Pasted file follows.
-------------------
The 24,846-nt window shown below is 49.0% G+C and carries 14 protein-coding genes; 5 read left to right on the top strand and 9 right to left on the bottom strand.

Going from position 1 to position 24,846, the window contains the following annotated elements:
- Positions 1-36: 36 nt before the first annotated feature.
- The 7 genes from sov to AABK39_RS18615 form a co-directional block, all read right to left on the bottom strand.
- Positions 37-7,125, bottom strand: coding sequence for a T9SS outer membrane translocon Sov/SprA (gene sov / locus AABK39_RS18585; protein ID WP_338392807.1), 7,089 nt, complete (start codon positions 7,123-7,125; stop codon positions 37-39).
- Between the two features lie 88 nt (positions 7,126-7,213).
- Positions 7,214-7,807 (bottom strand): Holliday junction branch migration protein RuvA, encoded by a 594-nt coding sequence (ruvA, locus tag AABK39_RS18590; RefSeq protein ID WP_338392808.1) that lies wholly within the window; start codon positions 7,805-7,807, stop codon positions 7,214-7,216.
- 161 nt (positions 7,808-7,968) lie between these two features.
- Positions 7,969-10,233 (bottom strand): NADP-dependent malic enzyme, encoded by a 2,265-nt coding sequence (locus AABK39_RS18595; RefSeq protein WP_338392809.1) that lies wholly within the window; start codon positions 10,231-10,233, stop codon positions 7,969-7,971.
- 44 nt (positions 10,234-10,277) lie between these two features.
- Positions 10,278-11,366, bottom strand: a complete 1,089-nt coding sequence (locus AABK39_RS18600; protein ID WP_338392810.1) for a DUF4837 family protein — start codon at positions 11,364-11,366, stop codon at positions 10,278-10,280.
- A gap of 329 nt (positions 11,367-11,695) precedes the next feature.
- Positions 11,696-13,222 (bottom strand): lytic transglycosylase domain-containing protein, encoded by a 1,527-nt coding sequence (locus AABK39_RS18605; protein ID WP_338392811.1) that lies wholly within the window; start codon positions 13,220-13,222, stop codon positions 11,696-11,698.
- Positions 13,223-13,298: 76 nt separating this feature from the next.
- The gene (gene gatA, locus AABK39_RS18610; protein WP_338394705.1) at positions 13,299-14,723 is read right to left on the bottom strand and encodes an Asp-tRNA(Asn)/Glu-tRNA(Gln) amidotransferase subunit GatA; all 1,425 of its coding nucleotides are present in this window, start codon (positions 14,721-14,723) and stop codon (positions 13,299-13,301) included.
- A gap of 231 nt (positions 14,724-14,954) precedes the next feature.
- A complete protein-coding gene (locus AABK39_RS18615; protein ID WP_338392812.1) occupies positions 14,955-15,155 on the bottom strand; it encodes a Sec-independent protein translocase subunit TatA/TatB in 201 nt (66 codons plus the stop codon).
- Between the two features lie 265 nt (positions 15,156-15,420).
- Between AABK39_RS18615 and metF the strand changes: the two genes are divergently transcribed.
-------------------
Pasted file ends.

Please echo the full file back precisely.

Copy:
The 24,846-nt window shown below is 49.0% G+C and carries 14 protein-coding genes; 5 read left to right on the top strand and 9 right to left on the bottom strand.

Going from position 1 to position 24,846, the window contains the following annotated elements:
- Positions 1-36: 36 nt before the first annotated feature.
- The 7 genes from sov to AABK39_RS18615 form a co-directional block, all read right to left on the bottom strand.
- Positions 37-7,125, bottom strand: coding sequence for a T9SS outer membrane translocon Sov/SprA (gene sov / locus AABK39_RS18585; protein ID WP_338392807.1), 7,089 nt, complete (start codon positions 7,123-7,125; stop codon positions 37-39).
- Between the two features lie 88 nt (positions 7,126-7,213).
- Positions 7,214-7,807 (bottom strand): Holliday junction branch migration protein RuvA, encoded by a 594-nt coding sequence (ruvA, locus tag AABK39_RS18590; RefSeq protein ID WP_338392808.1) that lies wholly within the window; start codon positions 7,805-7,807, stop codon positions 7,214-7,216.
- 161 nt (positions 7,808-7,968) lie between these two features.
- Positions 7,969-10,233 (bottom strand): NADP-dependent malic enzyme, encoded by a 2,265-nt coding sequence (locus AABK39_RS18595; RefSeq protein WP_338392809.1) that lies wholly within the window; start codon positions 10,231-10,233, stop codon positions 7,969-7,971.
- 44 nt (positions 10,234-10,277) lie between these two features.
- Positions 10,278-11,366, bottom strand: a complete 1,089-nt coding sequence (locus AABK39_RS18600; protein ID WP_338392810.1) for a DUF4837 family protein — start codon at positions 11,364-11,366, stop codon at positions 10,278-10,280.
- A gap of 329 nt (positions 11,367-11,695) precedes the next feature.
- Positions 11,696-13,222 (bottom strand): lytic transglycosylase domain-containing protein, encoded by a 1,527-nt coding sequence (locus AABK39_RS18605; protein ID WP_338392811.1) that lies wholly within the window; start codon positions 13,220-13,222, stop codon positions 11,696-11,698.
- Positions 13,223-13,298: 76 nt separating this feature from the next.
- The gene (gene gatA, locus AABK39_RS18610; protein WP_338394705.1) at positions 13,299-14,723 is read right to left on the bottom strand and encodes an Asp-tRNA(Asn)/Glu-tRNA(Gln) amidotransferase subunit GatA; all 1,425 of its coding nucleotides are present in this window, start codon (positions 14,721-14,723) and stop codon (positions 13,299-13,301) included.
- A gap of 231 nt (positions 14,724-14,954) precedes the next feature.
- A complete protein-coding gene (locus AABK39_RS18615; protein ID WP_338392812.1) occupies positions 14,955-15,155 on the bottom strand; it encodes a Sec-independent protein translocase subunit TatA/TatB in 201 nt (66 codons plus the stop codon).
- Between the two features lie 265 nt (positions 15,156-15,420).
- Between AABK39_RS18615 and metF the strand changes: the two genes are divergently transcribed.